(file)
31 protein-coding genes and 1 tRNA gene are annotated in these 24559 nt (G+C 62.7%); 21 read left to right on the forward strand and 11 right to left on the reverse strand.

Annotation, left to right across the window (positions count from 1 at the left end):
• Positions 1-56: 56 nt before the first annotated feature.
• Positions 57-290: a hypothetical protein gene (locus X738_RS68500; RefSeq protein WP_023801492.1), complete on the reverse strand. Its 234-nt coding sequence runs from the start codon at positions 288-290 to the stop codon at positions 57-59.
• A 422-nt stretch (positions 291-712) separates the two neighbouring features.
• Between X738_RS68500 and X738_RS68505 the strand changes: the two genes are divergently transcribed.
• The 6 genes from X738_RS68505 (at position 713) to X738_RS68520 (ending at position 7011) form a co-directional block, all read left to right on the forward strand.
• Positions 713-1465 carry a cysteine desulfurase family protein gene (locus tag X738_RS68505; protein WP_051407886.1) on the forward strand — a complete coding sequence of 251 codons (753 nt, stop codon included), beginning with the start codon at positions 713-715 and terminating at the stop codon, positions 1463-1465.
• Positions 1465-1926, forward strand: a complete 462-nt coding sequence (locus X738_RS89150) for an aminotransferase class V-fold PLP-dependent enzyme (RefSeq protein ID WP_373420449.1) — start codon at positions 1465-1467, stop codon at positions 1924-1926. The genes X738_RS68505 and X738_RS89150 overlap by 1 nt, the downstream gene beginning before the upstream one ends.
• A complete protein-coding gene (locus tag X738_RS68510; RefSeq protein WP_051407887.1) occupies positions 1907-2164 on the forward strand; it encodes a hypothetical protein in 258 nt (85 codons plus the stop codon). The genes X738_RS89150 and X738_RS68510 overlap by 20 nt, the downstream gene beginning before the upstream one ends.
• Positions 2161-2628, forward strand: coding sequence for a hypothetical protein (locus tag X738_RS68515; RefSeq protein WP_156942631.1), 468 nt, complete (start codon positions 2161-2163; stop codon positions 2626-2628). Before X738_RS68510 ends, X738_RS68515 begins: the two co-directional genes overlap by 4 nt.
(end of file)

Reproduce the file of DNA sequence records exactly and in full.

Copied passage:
31 protein-coding genes and 1 tRNA gene are annotated in these 24559 nt (G+C 62.7%); 21 read left to right on the forward strand and 11 right to left on the reverse strand.

Annotation, left to right across the window (positions count from 1 at the left end):
• Positions 1-56: 56 nt before the first annotated feature.
• Positions 57-290: a hypothetical protein gene (locus X738_RS68500; RefSeq protein WP_023801492.1), complete on the reverse strand. Its 234-nt coding sequence runs from the start codon at positions 288-290 to the stop codon at positions 57-59.
• A 422-nt stretch (positions 291-712) separates the two neighbouring features.
• Between X738_RS68500 and X738_RS68505 the strand changes: the two genes are divergently transcribed.
• The 6 genes from X738_RS68505 (at position 713) to X738_RS68520 (ending at position 7011) form a co-directional block, all read left to right on the forward strand.
• Positions 713-1465 carry a cysteine desulfurase family protein gene (locus tag X738_RS68505; protein WP_051407886.1) on the forward strand — a complete coding sequence of 251 codons (753 nt, stop codon included), beginning with the start codon at positions 713-715 and terminating at the stop codon, positions 1463-1465.
• Positions 1465-1926, forward strand: a complete 462-nt coding sequence (locus X738_RS89150) for an aminotransferase class V-fold PLP-dependent enzyme (RefSeq protein ID WP_373420449.1) — start codon at positions 1465-1467, stop codon at positions 1924-1926. The genes X738_RS68505 and X738_RS89150 overlap by 1 nt, the downstream gene beginning before the upstream one ends.
• A complete protein-coding gene (locus tag X738_RS68510; RefSeq protein WP_051407887.1) occupies positions 1907-2164 on the forward strand; it encodes a hypothetical protein in 258 nt (85 codons plus the stop codon). The genes X738_RS89150 and X738_RS68510 overlap by 20 nt, the downstream gene beginning before the upstream one ends.
• Positions 2161-2628, forward strand: coding sequence for a hypothetical protein (locus tag X738_RS68515; RefSeq protein WP_156942631.1), 468 nt, complete (start codon positions 2161-2163; stop codon positions 2626-2628). Before X738_RS68510 ends, X738_RS68515 begins: the two co-directional genes overlap by 4 nt.